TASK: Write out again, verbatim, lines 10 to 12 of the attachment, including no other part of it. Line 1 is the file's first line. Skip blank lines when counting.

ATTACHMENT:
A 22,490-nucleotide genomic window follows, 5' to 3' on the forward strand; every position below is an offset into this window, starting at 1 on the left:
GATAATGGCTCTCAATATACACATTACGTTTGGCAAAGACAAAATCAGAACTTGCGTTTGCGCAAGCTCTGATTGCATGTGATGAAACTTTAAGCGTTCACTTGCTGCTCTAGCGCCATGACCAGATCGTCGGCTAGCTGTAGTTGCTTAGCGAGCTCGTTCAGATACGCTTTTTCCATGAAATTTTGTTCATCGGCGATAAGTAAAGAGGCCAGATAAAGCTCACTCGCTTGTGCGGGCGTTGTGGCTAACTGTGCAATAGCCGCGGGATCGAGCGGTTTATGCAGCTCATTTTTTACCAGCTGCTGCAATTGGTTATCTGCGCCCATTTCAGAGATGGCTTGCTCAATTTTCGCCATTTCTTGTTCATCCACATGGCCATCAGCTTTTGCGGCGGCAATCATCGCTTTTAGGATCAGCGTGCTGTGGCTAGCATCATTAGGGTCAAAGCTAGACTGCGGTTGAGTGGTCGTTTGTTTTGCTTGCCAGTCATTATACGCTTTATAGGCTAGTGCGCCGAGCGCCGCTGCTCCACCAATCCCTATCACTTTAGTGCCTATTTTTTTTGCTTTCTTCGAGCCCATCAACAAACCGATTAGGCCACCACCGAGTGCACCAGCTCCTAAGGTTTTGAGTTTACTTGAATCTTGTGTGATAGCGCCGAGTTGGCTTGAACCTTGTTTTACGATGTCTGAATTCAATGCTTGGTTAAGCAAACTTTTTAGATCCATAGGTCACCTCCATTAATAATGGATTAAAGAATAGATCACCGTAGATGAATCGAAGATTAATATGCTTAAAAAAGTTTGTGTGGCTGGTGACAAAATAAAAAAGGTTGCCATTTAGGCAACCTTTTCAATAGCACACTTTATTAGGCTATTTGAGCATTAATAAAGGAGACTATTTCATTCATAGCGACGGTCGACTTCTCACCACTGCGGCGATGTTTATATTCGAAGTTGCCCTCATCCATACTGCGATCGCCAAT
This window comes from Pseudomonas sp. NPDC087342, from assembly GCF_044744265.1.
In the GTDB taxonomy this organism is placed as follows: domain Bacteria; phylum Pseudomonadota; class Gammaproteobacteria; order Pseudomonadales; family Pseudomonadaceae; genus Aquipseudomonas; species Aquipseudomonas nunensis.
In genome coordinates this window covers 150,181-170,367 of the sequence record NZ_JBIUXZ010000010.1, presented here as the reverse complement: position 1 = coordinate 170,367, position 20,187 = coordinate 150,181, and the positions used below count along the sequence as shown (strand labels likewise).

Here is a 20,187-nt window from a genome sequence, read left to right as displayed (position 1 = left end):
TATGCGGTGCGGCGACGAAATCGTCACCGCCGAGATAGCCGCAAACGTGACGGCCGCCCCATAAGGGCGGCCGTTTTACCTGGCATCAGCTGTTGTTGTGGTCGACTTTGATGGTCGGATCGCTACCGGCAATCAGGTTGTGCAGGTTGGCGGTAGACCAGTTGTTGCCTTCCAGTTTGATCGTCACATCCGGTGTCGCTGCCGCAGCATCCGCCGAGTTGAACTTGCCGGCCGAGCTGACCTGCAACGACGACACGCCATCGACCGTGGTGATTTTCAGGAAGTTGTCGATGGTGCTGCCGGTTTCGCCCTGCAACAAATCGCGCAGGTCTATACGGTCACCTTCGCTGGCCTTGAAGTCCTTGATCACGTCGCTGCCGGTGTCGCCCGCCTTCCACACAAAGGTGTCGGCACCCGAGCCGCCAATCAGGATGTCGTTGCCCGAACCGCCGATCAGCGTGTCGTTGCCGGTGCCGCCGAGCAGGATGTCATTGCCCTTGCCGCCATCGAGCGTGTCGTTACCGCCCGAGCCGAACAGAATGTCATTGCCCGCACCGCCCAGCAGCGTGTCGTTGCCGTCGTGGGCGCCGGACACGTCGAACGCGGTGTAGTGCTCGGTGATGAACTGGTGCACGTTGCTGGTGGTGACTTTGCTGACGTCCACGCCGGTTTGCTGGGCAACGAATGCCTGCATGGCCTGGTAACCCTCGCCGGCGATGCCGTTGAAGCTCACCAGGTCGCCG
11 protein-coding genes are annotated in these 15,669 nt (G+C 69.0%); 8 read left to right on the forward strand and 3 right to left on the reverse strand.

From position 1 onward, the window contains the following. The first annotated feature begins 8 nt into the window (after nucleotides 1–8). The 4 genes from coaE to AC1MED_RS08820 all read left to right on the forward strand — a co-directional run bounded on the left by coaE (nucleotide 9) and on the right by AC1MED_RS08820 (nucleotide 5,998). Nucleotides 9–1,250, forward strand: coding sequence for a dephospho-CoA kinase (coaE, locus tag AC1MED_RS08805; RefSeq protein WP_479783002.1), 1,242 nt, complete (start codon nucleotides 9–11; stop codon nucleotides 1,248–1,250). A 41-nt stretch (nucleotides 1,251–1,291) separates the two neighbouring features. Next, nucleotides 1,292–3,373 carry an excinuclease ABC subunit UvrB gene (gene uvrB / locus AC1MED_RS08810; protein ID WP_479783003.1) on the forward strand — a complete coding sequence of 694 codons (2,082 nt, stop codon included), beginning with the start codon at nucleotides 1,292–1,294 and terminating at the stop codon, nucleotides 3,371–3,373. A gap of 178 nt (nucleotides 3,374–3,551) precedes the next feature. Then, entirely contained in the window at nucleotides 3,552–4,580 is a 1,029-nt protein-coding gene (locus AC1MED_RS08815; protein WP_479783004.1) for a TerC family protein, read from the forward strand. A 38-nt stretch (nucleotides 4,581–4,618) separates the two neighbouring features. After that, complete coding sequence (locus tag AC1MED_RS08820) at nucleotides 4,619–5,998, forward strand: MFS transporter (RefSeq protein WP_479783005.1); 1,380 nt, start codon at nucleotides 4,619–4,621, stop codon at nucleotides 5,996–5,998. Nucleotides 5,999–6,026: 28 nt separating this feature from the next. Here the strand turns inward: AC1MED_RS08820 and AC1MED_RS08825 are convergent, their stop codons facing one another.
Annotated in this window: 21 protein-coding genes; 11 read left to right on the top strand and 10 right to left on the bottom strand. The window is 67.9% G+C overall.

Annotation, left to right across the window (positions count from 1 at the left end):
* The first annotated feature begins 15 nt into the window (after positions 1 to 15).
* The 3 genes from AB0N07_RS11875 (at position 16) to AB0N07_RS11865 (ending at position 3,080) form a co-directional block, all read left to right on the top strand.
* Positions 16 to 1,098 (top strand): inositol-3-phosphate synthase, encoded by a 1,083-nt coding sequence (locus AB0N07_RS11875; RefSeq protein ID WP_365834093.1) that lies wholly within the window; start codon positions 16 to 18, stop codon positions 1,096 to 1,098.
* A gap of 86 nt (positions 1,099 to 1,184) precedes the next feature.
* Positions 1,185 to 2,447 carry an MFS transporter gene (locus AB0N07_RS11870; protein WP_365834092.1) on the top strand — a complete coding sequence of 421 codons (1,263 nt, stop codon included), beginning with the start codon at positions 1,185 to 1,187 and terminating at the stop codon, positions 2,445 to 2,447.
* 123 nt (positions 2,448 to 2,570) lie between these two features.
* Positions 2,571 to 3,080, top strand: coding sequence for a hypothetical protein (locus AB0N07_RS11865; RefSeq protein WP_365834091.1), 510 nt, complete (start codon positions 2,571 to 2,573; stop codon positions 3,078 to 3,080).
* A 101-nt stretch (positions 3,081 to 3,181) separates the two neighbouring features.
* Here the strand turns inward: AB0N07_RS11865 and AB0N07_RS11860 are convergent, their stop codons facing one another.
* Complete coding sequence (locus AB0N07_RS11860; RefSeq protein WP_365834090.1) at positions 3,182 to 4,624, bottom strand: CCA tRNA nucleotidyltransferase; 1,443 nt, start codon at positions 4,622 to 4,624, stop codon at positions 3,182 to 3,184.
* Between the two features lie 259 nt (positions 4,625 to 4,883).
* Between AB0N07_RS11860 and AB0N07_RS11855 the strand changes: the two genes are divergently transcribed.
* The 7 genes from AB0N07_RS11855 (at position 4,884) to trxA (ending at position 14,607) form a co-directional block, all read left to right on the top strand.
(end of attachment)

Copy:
Annotated in this window: 21 protein-coding genes; 11 read left to right on the top strand and 10 right to left on the bottom strand. The window is 67.9% G+C overall.

Annotation, left to right across the window (positions count from 1 at the left end):
* The first annotated feature begins 15 nt into the window (after positions 1 to 15).